Increasing National Security by Ending the U.S. Blood for Oil Energy PolicyCommentary by H. Sterling Burnett
September 18, 2001
The horrific terrorist attacks in New York and Washington, D.C. have made National Security the number one domestic policy priority. Yet this means more than just tightening security at airports. The most profound step that the United States could take to shore up national security is to reduce U.S. dependence on foreign oil.
Our nation's prosperity depends on oil. Oil is more than fuel. It is a feedstock for plastics, pharmaceuticals, fertilizers and lubricants. Robert Ebel, of the Center for Strategic and International Studies, has argued that: "Oil fuels military power, national treasuries, and international politics. It has been transformed into a determinant of well-being, of national security, and of international power for those who possess this vital resource, and the converse for those who do not."
Yet from the Arab oil embargo, through the Gulf War to today, the U.S. remains dependent upon foreign nations for a majority of our oil. Even though a majority of these countries are in regions of the world that are politically unstable and/or have governments that are hostile to U.S. interests.
The results could be seen within hours after the terrorists' attacks, when many parts of the country experienced sharply rising gasoline prices. Rising prices were, in part, a result of gas station owners' fear that a war was about to break out between the U.S. and one or more oil exporting nations, which would reduce the supplies of oil for gasoline and raise their cost.
Now, while our nation's memory is clear and our will is focused, is the time to end this blood for oil trade.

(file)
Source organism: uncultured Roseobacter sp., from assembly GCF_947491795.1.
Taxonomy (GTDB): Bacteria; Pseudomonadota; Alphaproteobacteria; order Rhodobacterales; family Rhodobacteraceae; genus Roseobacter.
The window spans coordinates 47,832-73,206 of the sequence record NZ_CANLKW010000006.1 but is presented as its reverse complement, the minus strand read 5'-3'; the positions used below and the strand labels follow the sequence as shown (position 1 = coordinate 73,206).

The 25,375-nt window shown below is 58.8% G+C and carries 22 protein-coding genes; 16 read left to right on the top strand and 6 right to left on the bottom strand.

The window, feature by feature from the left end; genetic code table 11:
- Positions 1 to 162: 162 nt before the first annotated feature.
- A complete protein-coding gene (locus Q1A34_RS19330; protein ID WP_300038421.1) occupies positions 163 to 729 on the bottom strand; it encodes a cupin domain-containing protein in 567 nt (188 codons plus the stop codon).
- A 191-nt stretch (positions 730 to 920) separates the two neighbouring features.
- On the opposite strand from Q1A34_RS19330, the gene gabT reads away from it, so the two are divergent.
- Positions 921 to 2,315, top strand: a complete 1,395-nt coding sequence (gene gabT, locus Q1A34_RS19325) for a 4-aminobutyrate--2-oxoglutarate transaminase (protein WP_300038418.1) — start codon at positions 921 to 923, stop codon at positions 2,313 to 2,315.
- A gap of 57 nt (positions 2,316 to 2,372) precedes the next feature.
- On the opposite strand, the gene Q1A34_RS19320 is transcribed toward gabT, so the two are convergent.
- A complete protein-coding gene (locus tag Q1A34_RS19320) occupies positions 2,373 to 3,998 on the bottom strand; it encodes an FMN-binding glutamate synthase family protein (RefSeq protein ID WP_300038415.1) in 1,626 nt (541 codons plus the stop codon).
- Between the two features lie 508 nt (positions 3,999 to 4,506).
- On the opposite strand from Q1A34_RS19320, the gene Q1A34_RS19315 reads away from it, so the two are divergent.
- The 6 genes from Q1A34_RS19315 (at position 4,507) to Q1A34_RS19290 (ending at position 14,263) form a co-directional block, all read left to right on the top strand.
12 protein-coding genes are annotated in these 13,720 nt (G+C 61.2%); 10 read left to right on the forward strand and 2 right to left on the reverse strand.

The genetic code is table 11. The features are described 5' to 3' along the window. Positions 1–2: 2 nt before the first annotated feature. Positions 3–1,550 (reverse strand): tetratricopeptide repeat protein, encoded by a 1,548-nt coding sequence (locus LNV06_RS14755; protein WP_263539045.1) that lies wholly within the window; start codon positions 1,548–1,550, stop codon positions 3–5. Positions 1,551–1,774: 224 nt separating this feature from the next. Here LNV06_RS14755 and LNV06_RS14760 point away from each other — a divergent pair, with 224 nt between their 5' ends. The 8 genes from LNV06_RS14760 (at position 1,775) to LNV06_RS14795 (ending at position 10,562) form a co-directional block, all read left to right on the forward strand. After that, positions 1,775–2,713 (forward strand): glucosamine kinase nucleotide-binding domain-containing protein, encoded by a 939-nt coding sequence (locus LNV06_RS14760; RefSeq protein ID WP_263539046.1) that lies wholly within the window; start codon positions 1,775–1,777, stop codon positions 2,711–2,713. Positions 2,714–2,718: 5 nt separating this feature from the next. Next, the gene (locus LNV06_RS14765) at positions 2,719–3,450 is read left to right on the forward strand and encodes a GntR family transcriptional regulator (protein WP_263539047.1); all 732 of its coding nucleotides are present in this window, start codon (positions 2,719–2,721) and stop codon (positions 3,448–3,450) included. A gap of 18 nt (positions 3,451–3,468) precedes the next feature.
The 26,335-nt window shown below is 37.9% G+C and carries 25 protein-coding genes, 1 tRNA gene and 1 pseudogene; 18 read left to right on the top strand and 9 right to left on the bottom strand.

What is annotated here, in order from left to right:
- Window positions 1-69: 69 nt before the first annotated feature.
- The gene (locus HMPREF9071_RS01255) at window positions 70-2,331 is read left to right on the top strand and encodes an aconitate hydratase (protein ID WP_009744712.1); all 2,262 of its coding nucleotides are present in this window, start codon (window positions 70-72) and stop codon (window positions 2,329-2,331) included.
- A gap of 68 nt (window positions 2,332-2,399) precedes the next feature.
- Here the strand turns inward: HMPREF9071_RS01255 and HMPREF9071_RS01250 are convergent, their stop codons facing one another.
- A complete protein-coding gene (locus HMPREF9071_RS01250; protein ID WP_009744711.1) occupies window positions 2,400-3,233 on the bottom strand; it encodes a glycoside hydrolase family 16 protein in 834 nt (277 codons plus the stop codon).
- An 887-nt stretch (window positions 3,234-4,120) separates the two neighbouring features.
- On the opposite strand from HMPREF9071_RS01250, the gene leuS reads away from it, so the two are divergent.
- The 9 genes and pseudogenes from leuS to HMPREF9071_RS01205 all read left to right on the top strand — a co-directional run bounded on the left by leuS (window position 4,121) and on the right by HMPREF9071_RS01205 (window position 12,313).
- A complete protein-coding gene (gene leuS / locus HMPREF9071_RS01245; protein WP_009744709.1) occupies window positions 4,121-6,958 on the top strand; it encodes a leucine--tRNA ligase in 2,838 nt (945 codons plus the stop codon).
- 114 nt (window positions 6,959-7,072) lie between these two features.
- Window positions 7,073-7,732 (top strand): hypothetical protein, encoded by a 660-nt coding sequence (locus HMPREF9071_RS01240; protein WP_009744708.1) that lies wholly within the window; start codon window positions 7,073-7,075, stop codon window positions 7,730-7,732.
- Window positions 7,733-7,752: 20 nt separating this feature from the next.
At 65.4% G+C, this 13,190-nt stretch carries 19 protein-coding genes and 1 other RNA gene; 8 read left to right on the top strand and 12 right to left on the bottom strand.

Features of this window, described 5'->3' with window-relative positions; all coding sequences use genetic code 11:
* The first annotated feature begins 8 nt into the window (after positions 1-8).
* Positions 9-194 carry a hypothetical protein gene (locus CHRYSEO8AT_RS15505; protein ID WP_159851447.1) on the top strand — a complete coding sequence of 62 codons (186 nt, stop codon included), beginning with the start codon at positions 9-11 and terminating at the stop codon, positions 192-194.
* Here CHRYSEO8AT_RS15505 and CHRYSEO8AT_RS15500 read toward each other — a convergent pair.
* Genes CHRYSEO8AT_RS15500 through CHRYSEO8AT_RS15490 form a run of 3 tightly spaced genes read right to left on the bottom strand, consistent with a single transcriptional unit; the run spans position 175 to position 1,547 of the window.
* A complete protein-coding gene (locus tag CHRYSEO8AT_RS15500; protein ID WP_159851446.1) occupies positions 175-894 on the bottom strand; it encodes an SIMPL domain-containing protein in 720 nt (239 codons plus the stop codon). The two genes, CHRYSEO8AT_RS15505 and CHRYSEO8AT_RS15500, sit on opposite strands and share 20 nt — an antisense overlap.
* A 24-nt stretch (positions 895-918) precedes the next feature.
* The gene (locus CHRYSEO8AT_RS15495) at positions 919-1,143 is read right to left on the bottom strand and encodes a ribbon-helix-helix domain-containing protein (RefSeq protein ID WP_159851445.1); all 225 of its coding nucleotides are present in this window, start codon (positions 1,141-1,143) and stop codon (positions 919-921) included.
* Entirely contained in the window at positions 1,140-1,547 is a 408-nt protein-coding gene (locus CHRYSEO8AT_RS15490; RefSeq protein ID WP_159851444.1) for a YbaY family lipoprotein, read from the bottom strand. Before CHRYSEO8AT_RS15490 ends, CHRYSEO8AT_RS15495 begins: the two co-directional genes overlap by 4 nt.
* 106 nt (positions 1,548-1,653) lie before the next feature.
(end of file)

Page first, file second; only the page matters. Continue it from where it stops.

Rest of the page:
America's remaining large deposits of oil lie under public lands and offshore. Unfortunately, these areas are off-limits to oil production due to environmental concerns. It is time to choose: our national security, or marginally protecting sea birds and otters.
For example, the Arctic National Wildlife Refuge (ANWR) likely contains between six and 16 billion barrels of oil. By comparison, the United States imports approximately 7 million barrels of oil per day. Even if only six billion barrels of oil were recovered in ANWR, during a national crisis the U.S. could end all oil imports for two years with little or no effect on our economy.
Critics of opening ANWR to exploration have argued that it would take ten years to recover any oil found there. These same arguments were made 11 years ago during the Gulf War. But if we had made the decision to drill then, we would have less to fear from taking needed military action in the region today.
In addition, every time politicians ham-handedly intervene in the market to keep energy prices artificially low, they further ensure our continued dependence on foreign oil. High energy prices are a sign of scarcity and signal that there is profit to be made by those who can bring new supplies of fuel to the market. New production increases supplies, eventually driving prices down. Price controls on energy only guarantee continued scarcity, since it tells potential oil entrepreneurs that the expensive and risky exploration they undertake in the quest for new oil fields will not be rewarded.
America will never have complete energy independence, nor should we attempt it. Relying only on domestic oil supplies when less expensive foreign alternatives are available would be as foolish as our current policy of dependence. Instead, our energy policy should allow us access to cheap, abundant foreign energy when political winds are favorable, while removing political obstacles to domestic production so that in times of crisis, America's prosperity is not held hostage to hostile foreign powers.